(CP) Toronto – It took a while, but Boston finally solved the Maple Leafs. Game four of the first round series is likely to be remembered for it’s length, with six sudden-death overtime periods making it one of the longest games in recent history. The clincher came well after midnight, when Nathan Horton put a wrister over the shoulder of Toronto netminder James Reimer to secure a  2-1 victory for the Bruins…

A low-scoring series is what I expect here, even if both teams have good offenses (and Boston’s is stacked, much deeper than Toronto’s). I’ll say Boston in six and hope I’m wrong.

Written by M.

May 1, 2013 at 9:00 am

Why the Argos win on Sunday matters

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It’s November and everything feels all strange and flipped up. When I listen to the Fan, they’re talking Jays. When I put on TSN, they’re showing basketball. And when I think back to last weekend, I remember the Argonauts defeating the Montreal Alouettes in a road playoff game.

And the biggest news out of Leaf-land? Some guy with far too much money in Barrie paid over $5,300 for something the Leafs took a crap in. You’d think they’d throw in a copy of Game Seven of the 1993 Conference Finals too, if that’s what he was after. Sometimes no real news is the best news.

Remember when Grantland called Toronto the worst sports city in the greater Milky Way Galaxy? How quickly things have changed. On the back of their huge trade, the Jays have positioned themselves as contenders in the crowded AL East. With the play of DeMar DeRozan and Amir Johnson, the Raptors have shown there’s maybe a future to this crop of youngsters. Without the Leafs playing, Toronto’s other hockey team has been showing up on TV and they’re tearing it up: on Saturday, they beat up on the Hamilton Bulldogs. And Nazem Kadri’s picked up eight points in his past four games. I don’t think the Marlies will ever threaten the Leafs TV ratings, but playing so well on a TV broadcast will certainly help spread the word that there’s good hockey to be seen at the Ricoh at a fraction of the price of a Leafs game. More parking there, too.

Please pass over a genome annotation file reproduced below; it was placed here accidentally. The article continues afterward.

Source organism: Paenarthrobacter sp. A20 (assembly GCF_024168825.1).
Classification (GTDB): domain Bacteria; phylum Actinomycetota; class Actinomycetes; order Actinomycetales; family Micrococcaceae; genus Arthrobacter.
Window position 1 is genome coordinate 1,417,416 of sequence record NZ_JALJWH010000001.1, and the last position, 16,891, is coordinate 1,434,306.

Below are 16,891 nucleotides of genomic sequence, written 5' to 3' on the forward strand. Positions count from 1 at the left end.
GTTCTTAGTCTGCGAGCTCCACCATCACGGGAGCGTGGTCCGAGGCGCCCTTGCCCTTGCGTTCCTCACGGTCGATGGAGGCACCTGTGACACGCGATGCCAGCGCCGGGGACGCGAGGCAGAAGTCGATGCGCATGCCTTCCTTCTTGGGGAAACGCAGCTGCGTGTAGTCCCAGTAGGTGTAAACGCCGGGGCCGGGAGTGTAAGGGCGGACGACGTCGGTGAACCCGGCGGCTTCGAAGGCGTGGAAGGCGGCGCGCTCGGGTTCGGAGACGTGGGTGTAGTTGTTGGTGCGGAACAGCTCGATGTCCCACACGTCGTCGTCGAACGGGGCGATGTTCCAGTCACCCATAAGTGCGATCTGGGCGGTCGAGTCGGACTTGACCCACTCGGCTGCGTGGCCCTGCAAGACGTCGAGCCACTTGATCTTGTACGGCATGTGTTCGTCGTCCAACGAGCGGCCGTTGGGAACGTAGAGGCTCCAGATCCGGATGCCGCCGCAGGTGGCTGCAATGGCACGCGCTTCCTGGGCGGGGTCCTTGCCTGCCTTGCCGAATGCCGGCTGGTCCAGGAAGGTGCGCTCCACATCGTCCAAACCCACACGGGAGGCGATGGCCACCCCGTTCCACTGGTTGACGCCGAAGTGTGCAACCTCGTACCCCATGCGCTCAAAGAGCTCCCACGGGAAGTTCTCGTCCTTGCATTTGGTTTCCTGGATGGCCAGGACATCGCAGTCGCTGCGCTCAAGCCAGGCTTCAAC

But the biggest news of the weekend is about the Argos, that team which keeps getting written off, even by yours truly. When they went into the playoffs, I suggested they had backed into a spot thanks to even worse play by Hamilton and Winnipeg. I noted how they allowed more than they scored through the season’s end. But they beat Edmonton in a fun game, mostly thanks to a crazy second quarter where they scored 31 points and managed to intercept a shovel pass from Edmonton QB Kerry Joseph.

Still, I was a little skeptical after the win: Edmonton wasn’t a great team. They finished in the bottom of the Western Conference and only made the playoffs thanks to lacklustre seasons from Hamilton and Winnipeg. The Montreal Alouettes were a much better team and they’ve done the Argos in during the playoffs before. One of my first posts here was a dispatch from an Argos/Alouettes playoff game in 2005: the Argos blew a first half lead and lost while people in the upper deck went insane. I remember a crazed Montreal fan screaming and trying to pick fights while people threw plastic horns at him before security stepped in.

There’s been other times. In 2007, Toronto dropped conference final game at home to a surging Winnipeg team. And in 2010, they were blown out by Montreal, 48-17 (I don’t think I wrote about this game). There’s not many good omens to a Toronto/Montreal playoff game. And when Montreal got off to a good start, leading 17-7 near halftime I figured it was over. After all, the Argos scoring to that point looked like this: field goal, rouge, safety and another rouge. They blew a first-and-goal from Montreal’s one-yard line, getting stuffed on three consecutive runs. Not an inspiring first half.